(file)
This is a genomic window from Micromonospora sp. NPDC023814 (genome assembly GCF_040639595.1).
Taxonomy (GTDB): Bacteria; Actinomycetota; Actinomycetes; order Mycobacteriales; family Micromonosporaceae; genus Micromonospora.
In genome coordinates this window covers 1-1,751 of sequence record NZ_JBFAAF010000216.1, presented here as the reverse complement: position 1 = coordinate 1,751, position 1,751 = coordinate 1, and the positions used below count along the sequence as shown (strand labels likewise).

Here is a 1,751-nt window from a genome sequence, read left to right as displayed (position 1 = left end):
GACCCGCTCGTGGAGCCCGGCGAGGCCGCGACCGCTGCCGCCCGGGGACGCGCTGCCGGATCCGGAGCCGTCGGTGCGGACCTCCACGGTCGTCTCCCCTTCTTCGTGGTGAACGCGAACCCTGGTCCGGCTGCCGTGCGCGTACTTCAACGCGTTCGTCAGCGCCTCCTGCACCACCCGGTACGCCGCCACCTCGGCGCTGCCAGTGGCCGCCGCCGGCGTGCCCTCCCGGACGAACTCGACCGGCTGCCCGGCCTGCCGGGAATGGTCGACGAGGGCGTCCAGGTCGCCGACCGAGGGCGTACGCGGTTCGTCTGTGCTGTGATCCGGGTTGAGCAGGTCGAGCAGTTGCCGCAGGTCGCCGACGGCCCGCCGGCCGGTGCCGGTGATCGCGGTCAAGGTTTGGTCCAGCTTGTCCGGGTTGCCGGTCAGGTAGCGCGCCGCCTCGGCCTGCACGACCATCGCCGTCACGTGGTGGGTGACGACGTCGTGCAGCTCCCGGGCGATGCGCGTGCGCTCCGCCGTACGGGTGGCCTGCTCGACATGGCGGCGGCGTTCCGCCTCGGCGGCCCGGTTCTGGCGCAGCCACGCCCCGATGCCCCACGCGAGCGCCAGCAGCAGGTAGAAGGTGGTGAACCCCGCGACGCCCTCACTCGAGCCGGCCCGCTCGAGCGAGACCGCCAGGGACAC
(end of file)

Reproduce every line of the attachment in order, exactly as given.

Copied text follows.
This is a genomic window from Micromonospora sp. NPDC023814 (genome assembly GCF_040639595.1).
Taxonomy (GTDB): Bacteria; Actinomycetota; Actinomycetes; order Mycobacteriales; family Micromonosporaceae; genus Micromonospora.
In genome coordinates this window covers 1-1,751 of sequence record NZ_JBFAAF010000216.1, presented here as the reverse complement: position 1 = coordinate 1,751, position 1,751 = coordinate 1, and the positions used below count along the sequence as shown (strand labels likewise).

Here is a 1,751-nt window from a genome sequence, read left to right as displayed (position 1 = left end):
GACCCGCTCGTGGAGCCCGGCGAGGCCGCGACCGCTGCCGCCCGGGGACGCGCTGCCGGATCCGGAGCCGTCGGTGCGGACCTCCACGGTCGTCTCCCCTTCTTCGTGGTGAACGCGAACCCTGGTCCGGCTGCCGTGCGCGTACTTCAACGCGTTCGTCAGCGCCTCCTGCACCACCCGGTACGCCGCCACCTCGGCGCTGCCAGTGGCCGCCGCCGGCGTGCCCTCCCGGACGAACTCGACCGGCTGCCCGGCCTGCCGGGAATGGTCGACGAGGGCGTCCAGGTCGCCGACCGAGGGCGTACGCGGTTCGTCTGTGCTGTGATCCGGGTTGAGCAGGTCGAGCAGTTGCCGCAGGTCGCCGACGGCCCGCCGGCCGGTGCCGGTGATCGCGGTCAAGGTTTGGTCCAGCTTGTCCGGGTTGCCGGTCAGGTAGCGCGCCGCCTCGGCCTGCACGACCATCGCCGTCACGTGGTGGGTGACGACGTCGTGCAGCTCCCGGGCGATGCGCGTGCGCTCCGCCGTACGGGTGGCCTGCTCGACATGGCGGCGGCGTTCCGCCTCGGCGGCCCGGTTCTGGCGCAGCCACGCCCCGATGCCCCACGCGAGCGCCAGCAGCAGGTAGAAGGTGGTGAACCCCGCGACGCCCTCACTCGAGCCGGCCCGCTCGAGCGAGACCGCCAGGGACAC